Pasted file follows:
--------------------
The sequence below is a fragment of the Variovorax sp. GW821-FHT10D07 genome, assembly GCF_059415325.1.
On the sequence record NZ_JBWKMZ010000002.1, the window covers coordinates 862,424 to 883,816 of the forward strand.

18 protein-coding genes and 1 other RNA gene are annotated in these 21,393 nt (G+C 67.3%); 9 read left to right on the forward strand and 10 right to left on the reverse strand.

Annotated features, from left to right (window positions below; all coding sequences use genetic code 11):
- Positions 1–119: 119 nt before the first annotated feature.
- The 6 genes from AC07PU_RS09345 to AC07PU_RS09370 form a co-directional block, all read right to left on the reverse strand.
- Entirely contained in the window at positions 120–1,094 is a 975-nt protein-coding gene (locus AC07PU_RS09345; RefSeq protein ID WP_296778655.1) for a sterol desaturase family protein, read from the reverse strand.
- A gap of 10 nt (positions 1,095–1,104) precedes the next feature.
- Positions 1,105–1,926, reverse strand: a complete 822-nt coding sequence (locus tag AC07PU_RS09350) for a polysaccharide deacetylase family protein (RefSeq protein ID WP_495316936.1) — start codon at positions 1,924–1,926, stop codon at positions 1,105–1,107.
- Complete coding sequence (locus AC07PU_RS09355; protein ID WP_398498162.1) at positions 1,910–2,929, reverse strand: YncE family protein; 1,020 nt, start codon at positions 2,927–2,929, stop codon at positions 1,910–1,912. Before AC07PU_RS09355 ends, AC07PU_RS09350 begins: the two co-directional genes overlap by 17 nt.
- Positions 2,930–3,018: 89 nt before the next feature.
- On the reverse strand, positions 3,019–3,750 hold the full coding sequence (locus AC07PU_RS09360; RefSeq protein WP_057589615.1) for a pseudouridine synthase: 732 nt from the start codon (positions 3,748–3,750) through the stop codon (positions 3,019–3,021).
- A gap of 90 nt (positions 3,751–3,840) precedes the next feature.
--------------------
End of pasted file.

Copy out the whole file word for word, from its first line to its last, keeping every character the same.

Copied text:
The sequence below is a fragment of the Variovorax sp. GW821-FHT10D07 genome, assembly GCF_059415325.1.
On the sequence record NZ_JBWKMZ010000002.1, the window covers coordinates 862,424 to 883,816 of the forward strand.

18 protein-coding genes and 1 other RNA gene are annotated in these 21,393 nt (G+C 67.3%); 9 read left to right on the forward strand and 10 right to left on the reverse strand.

Annotated features, from left to right (window positions below; all coding sequences use genetic code 11):
- Positions 1–119: 119 nt before the first annotated feature.
- The 6 genes from AC07PU_RS09345 to AC07PU_RS09370 form a co-directional block, all read right to left on the reverse strand.
- Entirely contained in the window at positions 120–1,094 is a 975-nt protein-coding gene (locus AC07PU_RS09345; RefSeq protein ID WP_296778655.1) for a sterol desaturase family protein, read from the reverse strand.
- A gap of 10 nt (positions 1,095–1,104) precedes the next feature.
- Positions 1,105–1,926, reverse strand: a complete 822-nt coding sequence (locus tag AC07PU_RS09350) for a polysaccharide deacetylase family protein (RefSeq protein ID WP_495316936.1) — start codon at positions 1,924–1,926, stop codon at positions 1,105–1,107.
- Complete coding sequence (locus AC07PU_RS09355; protein ID WP_398498162.1) at positions 1,910–2,929, reverse strand: YncE family protein; 1,020 nt, start codon at positions 2,927–2,929, stop codon at positions 1,910–1,912. Before AC07PU_RS09355 ends, AC07PU_RS09350 begins: the two co-directional genes overlap by 17 nt.
- Positions 2,930–3,018: 89 nt before the next feature.
- On the reverse strand, positions 3,019–3,750 hold the full coding sequence (locus AC07PU_RS09360; RefSeq protein WP_057589615.1) for a pseudouridine synthase: 732 nt from the start codon (positions 3,748–3,750) through the stop codon (positions 3,019–3,021).
- A gap of 90 nt (positions 3,751–3,840) precedes the next feature.